With its stark cocaine-white background, 2006’s Miami Vice teaser poster was Mann, who served as executive producer of the 80s cult TV series, boldly clearing the slate, refashioning a Vice for the early aughts. The unified star power of Farrell-Foxx invade the sheet, distancing this take from its roots, as Miami detectives Crockett and Tubbs are reincarnated into Mann’s highly stylized 21st century grit. With their heads exhaustedly bowed, this vice team seems weighed down by the doomed Miami underground which awaits them. This is not the world of Don Johnson and Philip Michael Thomas. Later posters would boast Mann’s mission statement for this new film, a tagline heralding the arrival of this modern Vice: “No Rules. No Law. No Order.”
By 2009, Mann has gone full-stalwart with a strong career crafting cinematic visions of America’s history, specifically the country’s most infamous battles from the male perspective. With the docudrama Public Enemies, he brings the story of John Dillinger and his gang to the screen. This film had him working with a set of new faces in Johnny Depp, Christian Bale, and Marion Cotillard, yet his career’s themes remain firmly in hand. A period piece set in 1930s Chicago, Mann reexamines a time when gangsters reigned openly as (mafia) kings and when the newly concevied FBI set out to destroy these empires. It’s another Mann-ish tale of procedure and vocation, watching two men’s (Depp’s Dillinger and Bale’s FBI agent Melvin Purvis) obsessive pursuits of the one on the other side of the dream.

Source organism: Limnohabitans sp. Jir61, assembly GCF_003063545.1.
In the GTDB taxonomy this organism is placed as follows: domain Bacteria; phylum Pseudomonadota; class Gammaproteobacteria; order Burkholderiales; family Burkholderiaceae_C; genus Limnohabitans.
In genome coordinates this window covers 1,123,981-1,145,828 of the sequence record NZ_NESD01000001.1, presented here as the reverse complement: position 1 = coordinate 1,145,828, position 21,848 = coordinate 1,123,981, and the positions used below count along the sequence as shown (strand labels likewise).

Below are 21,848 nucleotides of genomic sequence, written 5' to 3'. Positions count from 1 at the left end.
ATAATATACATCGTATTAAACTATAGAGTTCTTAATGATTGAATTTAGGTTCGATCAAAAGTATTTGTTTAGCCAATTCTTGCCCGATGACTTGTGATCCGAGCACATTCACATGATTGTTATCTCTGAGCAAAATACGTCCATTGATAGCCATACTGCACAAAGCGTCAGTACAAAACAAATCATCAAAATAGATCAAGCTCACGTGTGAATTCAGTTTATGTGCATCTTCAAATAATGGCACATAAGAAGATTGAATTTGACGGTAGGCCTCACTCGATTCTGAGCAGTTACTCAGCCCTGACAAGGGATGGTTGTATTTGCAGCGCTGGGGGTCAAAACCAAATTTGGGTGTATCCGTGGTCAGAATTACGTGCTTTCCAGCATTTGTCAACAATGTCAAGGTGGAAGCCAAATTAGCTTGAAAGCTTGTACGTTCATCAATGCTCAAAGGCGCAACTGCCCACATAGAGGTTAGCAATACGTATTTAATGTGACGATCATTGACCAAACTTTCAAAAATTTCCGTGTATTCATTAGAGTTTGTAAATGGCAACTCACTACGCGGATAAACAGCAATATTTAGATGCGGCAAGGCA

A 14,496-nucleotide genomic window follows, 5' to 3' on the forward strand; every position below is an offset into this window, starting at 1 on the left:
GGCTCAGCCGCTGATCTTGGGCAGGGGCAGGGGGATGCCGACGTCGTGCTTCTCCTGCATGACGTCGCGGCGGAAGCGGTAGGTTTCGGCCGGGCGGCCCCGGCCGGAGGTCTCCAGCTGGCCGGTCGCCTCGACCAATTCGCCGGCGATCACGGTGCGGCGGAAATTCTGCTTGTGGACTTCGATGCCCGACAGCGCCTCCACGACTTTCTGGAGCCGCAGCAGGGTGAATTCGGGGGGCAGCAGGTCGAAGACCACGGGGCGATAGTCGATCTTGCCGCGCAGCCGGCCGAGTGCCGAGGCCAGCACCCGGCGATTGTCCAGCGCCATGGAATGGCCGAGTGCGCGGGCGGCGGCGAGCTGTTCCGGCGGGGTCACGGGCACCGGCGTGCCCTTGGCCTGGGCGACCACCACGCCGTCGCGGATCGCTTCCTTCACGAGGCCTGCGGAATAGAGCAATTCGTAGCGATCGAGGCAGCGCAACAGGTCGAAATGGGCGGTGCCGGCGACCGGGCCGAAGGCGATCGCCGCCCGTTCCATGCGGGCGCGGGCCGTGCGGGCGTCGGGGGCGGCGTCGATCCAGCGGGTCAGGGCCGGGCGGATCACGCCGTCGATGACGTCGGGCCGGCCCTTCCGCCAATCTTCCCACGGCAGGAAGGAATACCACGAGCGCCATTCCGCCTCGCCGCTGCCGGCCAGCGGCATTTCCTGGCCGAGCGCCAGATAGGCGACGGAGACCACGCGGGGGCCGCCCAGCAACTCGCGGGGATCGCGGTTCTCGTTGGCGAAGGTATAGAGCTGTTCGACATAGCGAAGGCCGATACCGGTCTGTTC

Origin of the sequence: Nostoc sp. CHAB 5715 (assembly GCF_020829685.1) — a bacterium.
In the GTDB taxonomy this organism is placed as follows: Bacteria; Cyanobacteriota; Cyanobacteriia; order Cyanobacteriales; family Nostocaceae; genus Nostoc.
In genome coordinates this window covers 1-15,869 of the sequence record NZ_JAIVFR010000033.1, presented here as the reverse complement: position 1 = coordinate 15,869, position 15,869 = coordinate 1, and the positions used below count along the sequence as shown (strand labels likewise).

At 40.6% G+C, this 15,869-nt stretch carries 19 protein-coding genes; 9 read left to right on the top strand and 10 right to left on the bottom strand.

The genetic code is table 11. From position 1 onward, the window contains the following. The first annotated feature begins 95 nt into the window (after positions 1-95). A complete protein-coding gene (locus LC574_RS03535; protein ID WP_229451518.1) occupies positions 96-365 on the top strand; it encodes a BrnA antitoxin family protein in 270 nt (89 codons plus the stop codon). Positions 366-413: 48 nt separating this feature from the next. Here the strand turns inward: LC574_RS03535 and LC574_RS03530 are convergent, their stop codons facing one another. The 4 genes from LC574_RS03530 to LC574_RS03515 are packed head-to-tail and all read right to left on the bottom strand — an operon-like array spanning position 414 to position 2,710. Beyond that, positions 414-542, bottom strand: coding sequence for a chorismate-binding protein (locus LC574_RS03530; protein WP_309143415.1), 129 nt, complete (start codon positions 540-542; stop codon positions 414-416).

It has been 6 years since Michael Mann’s last film, but he’s back in 2015 with Blackhat, a sprawling international thriller about, you guessed it, crime. But in eschewing the physical precision of his protagonists past, the dirty deeds are done in cyberworld this time. Blackhat concerns an ex-hacker convict (Chris Hemsworth) is released to assist in hunting down a high-level cybercrime network. With a new cast of players set in a modern world decades separated from his last film, Mann will find a way to make his voice heard in a new decade.